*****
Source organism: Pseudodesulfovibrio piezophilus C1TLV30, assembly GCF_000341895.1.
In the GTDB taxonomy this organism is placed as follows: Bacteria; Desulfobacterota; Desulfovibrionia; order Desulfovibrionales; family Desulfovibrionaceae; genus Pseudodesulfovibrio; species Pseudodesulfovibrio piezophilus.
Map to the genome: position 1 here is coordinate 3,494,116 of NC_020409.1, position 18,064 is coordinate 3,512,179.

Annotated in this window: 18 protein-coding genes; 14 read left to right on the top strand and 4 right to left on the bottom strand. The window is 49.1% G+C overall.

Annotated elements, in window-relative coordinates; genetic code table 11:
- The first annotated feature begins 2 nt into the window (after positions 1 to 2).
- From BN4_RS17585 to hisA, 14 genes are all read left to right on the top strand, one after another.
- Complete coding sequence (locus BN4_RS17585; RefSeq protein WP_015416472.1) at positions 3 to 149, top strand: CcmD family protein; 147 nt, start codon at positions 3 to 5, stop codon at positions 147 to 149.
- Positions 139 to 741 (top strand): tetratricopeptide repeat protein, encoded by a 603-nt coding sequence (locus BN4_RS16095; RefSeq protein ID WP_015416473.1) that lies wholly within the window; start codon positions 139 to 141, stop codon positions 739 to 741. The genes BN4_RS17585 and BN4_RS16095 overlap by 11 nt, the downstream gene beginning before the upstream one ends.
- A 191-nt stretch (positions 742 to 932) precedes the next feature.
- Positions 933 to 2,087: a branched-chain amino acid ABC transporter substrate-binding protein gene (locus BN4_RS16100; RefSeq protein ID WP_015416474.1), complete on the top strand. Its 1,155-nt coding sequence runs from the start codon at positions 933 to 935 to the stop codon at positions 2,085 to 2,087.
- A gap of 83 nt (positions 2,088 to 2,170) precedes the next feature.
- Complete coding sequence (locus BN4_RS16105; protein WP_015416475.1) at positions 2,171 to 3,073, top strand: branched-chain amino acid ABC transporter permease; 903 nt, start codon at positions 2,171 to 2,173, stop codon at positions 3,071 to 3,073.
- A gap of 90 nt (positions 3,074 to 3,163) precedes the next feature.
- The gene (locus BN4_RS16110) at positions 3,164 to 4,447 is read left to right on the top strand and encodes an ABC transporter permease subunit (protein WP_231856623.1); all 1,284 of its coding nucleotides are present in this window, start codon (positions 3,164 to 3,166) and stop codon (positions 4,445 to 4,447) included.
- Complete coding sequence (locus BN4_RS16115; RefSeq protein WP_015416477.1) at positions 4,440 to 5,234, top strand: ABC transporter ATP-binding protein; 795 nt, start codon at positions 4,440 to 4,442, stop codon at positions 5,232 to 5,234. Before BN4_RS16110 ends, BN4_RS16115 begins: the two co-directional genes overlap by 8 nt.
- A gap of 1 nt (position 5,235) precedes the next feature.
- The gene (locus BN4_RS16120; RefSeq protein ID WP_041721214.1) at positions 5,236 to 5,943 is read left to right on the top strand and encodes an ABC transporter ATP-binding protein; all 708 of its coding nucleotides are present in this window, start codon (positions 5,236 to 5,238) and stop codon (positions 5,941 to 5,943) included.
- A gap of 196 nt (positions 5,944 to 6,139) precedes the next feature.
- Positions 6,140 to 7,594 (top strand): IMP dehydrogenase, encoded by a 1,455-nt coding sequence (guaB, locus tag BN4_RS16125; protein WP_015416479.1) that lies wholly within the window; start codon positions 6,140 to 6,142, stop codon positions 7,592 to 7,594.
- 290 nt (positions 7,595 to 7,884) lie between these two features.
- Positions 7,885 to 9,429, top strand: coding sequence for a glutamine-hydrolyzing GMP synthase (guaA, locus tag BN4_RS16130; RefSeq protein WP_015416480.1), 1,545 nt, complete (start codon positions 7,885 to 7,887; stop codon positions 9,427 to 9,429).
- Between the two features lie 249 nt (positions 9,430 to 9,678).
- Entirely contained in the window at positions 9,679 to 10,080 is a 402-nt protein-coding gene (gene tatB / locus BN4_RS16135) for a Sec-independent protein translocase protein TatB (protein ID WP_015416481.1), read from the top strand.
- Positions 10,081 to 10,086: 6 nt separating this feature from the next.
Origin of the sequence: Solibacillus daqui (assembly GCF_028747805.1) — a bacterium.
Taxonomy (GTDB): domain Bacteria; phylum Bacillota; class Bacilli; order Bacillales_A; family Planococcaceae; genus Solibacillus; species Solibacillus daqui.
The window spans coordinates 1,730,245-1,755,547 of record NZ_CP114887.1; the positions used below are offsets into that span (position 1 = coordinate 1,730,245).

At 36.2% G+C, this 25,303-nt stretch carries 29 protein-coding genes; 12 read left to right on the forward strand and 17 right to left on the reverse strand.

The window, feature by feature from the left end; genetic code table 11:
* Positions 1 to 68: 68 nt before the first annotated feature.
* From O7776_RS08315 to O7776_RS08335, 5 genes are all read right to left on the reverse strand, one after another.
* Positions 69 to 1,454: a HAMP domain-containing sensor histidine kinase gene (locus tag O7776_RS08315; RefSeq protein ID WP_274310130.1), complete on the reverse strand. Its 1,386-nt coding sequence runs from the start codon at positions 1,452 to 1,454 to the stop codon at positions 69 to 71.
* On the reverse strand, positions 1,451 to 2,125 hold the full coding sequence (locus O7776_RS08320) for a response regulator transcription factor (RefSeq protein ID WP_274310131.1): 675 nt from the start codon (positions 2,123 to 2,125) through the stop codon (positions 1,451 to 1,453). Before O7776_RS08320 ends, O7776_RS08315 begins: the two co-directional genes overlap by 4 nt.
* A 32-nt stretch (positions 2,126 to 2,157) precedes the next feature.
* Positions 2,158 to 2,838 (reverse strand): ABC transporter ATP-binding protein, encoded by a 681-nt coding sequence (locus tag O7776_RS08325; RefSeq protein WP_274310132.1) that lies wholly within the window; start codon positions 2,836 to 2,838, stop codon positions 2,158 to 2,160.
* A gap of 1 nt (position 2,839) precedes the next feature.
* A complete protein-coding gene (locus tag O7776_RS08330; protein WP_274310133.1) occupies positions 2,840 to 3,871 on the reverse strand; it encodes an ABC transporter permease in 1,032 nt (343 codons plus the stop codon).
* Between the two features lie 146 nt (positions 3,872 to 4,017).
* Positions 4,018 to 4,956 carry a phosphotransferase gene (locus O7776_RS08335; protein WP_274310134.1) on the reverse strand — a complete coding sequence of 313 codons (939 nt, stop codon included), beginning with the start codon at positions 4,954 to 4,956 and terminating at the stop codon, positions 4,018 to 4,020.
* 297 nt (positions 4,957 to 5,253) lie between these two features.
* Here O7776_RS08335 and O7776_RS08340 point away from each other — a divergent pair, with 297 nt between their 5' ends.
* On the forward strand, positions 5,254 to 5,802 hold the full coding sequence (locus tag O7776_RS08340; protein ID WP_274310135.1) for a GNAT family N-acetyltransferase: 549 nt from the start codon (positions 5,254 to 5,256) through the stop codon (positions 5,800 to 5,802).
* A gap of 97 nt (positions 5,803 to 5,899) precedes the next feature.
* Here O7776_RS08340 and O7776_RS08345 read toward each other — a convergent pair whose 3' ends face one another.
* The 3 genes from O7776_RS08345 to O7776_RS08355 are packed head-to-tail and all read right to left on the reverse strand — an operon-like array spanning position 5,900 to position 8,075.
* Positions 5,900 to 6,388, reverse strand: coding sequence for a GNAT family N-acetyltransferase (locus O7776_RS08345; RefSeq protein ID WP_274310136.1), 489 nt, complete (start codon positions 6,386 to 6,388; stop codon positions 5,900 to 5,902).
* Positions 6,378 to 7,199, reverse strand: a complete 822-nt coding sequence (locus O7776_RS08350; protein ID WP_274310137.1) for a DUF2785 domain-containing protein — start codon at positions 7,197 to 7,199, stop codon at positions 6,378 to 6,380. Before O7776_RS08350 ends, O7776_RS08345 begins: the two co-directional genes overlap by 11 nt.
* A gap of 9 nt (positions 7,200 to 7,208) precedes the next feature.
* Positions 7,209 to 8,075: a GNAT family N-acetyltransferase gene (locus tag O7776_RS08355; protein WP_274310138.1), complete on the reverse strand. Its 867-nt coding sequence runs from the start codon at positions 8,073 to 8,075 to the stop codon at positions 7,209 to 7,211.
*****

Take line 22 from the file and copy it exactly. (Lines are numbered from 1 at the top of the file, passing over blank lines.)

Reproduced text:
- Positions 7,885 to 9,429, top strand: coding sequence for a glutamine-hydrolyzing GMP synthase (guaA, locus tag BN4_RS16130; RefSeq protein WP_015416480.1), 1,545 nt, complete (start codon positions 7,885 to 7,887; stop codon positions 9,427 to 9,429).